Sardar Gul has been forced to cut his earnings by more than half.
Daily scrutiny by police cracking down on Afghan refugees in Pakistan turned his three-kilometre commute to a construction site into a two-hour ordeal. It became untenable. So, instead of braving checkpoints and spot checks at work, Gul traded in his shovel for an awl.
Now, he makes about 150 rupees ($1) a day fixing shoes at a makeshift stall near the Kababiyan refugee camp in Peshawar. This is pittance compared to the 400 rupees he earned each day as a construction labourer, and it’s barely enough to feed his family of 10 people.
Gul and his fellow 1.5 million registered refugees – along with approximately 1.5 million more who aren’t documented – are stuck between a rock and a hard place: Pakistan is putting increasing pressure on them to return to Afghanistan, but the conflict has been getting worse in their home country and the economy has also collapsed.
Afghan refugees have fled to Pakistan for decades: throughout the 1980s and the Soviet invasion, the civil wars of the 1990s, the Taliban regime that followed, and the 15 years of conflict since the Taliban were overthrown in 2001. But Pakistan’s welcome mat has now worn thin.
Pakistan’s Federal Minister for States and Frontier Regions Abdul Qadir Baloch told IRIN that the cabinet is finalising plans to send the Afghans home.
“We have hosted the refugees for over three decades, but now we want them to leave Pakistan by the end of this year,” he said, “The Afghan government and the international community should help Pakistan to repatriate them.”
He said refugees would be repatriated in stages, and some could stay into 2017 as long as relations between the two countries improve.
Afghanistan has long accused Pakistan of backing militant groups in its territory, and tensions between the countries ratcheted up further this month with military clashes along their disputed border. At the same time, temporary residency cards provided to refugees are set to expire on 30 June, and the Afghans are reporting increased scrutiny from police, as well as harassment and extortion in some cases.
“The police and other security agencies feel that all Afghan refugees living in Pakistan are either terrorists, or help terrorists to blow up schools, hospitals and target security installations,” said Gul. “The fact is that we ourselves are victims of terrorism both in Pakistan and Afghanistan.”
In an increasingly unwelcome environment, Afghan refugees say it’s now hard to find employment. Many members of the more than 200 households in Gul’s camp worked in Peshawar as cleaners, waiters or labourers, but he said many Pakistanis no longer want to hire them.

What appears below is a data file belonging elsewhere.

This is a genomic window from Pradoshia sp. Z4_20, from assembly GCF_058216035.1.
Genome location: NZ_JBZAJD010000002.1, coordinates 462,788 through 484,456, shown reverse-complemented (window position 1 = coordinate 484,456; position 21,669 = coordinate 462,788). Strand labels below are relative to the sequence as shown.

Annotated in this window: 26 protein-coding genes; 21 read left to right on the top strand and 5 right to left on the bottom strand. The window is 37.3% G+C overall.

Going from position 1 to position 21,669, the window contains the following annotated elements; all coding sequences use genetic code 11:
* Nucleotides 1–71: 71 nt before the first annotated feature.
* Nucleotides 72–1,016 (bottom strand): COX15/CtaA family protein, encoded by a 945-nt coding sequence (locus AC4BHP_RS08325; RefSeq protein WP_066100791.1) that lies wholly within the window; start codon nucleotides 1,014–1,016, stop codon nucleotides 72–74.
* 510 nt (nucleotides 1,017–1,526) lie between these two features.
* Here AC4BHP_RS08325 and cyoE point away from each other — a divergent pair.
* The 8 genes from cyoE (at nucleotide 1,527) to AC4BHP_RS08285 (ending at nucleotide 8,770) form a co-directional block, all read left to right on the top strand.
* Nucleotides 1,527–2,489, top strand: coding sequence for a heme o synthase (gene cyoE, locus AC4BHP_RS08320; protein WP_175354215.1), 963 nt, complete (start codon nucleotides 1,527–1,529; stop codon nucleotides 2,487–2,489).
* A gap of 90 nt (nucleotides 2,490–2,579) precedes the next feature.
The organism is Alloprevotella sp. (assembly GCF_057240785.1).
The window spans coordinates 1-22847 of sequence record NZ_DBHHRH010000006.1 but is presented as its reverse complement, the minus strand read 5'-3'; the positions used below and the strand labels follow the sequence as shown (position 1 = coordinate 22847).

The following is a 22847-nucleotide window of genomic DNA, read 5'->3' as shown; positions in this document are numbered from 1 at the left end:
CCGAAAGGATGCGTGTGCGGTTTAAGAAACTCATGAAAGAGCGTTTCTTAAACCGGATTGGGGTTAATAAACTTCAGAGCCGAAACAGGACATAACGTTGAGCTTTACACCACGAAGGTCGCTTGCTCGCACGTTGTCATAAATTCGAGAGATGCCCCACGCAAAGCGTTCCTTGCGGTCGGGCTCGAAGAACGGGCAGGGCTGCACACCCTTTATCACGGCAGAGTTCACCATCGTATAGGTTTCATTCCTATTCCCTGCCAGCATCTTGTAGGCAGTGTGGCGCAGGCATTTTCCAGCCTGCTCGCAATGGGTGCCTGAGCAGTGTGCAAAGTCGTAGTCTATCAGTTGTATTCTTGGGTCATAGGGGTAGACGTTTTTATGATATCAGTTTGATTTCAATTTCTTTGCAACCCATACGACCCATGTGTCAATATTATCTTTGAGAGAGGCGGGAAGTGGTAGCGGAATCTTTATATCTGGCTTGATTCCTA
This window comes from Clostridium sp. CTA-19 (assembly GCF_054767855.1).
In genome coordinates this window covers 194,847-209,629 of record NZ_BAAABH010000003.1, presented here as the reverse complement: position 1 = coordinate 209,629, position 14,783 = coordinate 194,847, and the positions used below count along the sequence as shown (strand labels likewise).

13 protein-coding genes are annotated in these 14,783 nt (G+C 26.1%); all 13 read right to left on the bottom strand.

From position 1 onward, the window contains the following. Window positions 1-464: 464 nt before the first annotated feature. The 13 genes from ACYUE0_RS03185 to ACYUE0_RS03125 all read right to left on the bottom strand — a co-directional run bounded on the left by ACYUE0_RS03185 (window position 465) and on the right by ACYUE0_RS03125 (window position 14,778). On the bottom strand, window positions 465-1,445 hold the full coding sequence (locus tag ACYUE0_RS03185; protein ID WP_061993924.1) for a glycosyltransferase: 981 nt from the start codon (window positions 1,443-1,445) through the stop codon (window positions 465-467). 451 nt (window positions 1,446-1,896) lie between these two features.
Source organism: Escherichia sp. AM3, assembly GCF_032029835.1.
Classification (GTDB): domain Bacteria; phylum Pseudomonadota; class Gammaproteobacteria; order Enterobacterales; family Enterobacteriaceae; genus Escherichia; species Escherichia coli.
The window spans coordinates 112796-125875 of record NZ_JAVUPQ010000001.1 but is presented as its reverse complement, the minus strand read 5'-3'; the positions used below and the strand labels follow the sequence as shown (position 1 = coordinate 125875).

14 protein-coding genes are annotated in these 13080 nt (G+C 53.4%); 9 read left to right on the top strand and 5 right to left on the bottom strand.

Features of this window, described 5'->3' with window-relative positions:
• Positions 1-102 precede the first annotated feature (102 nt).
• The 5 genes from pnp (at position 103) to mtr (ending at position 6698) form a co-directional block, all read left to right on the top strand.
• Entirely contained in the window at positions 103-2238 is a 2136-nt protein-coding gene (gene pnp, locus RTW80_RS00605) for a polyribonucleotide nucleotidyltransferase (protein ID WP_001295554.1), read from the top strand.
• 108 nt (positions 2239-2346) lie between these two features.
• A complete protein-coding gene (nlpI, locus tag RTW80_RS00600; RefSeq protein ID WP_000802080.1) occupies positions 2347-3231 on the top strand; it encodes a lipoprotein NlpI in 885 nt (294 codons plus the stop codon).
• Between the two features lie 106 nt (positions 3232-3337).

Bakhat Khan, another Afghan refugee, said police are also checking refugees who survive by selling fruits, vegetables, and other goods on pushcarts. “We are routinely taken to the police stations for nothing and released only after intervention of someone influential in the area or a UNHCR (UN refugee agency) official,” he said.
As tough as life is in Pakistan, refugees may find it even harder if they go back home.
“Afghanistan’s prolonged conflict has led to economic meltdown and massive unemployment in the country,” said Samad Khan, a UNHCR spokesman. “It isn’t in a position now to support the refugees’ return and take care of them.”
Civilian casualties set yet another record in the first quarter of this year, the UN peacekeeping mission said in a report. The number of internally displaced Afghans has hit 1.2 million and people are fleeing their homes at a rate of 1,000 per day, according to the UN.
Afghanistan’s government is struggling to respond to the crisis. A recent report by Amnesty International found that many IDPs are “living on the brink of survival”, as the government has failed to enact its National Policy on Internally Displaced Persons.
Yet, aid programmes in Pakistan are also being scaled back due to a lack of funding.
Khan said UNHCR had to slash its budget by 15 percent last year because donors provided only 40 percent of the $230 million it needed to support education and health facilities.
As of May, UNHCR could only afford to support the education of 53,000 of 229,120 school-aged refugee children, and those who are able to attend classes can only now do so up until sixth rather than eighth grade. The agency has been forced to stop supporting health programmes.
Despite shrinking services and increased harassment, some refugees say they have no choice but to stay in Pakistan.
“We miss our motherland, but we also know there are no jobs, education and health facilities for our children,” said Muhammad Dost. “We don’t want to leave Pakistan.”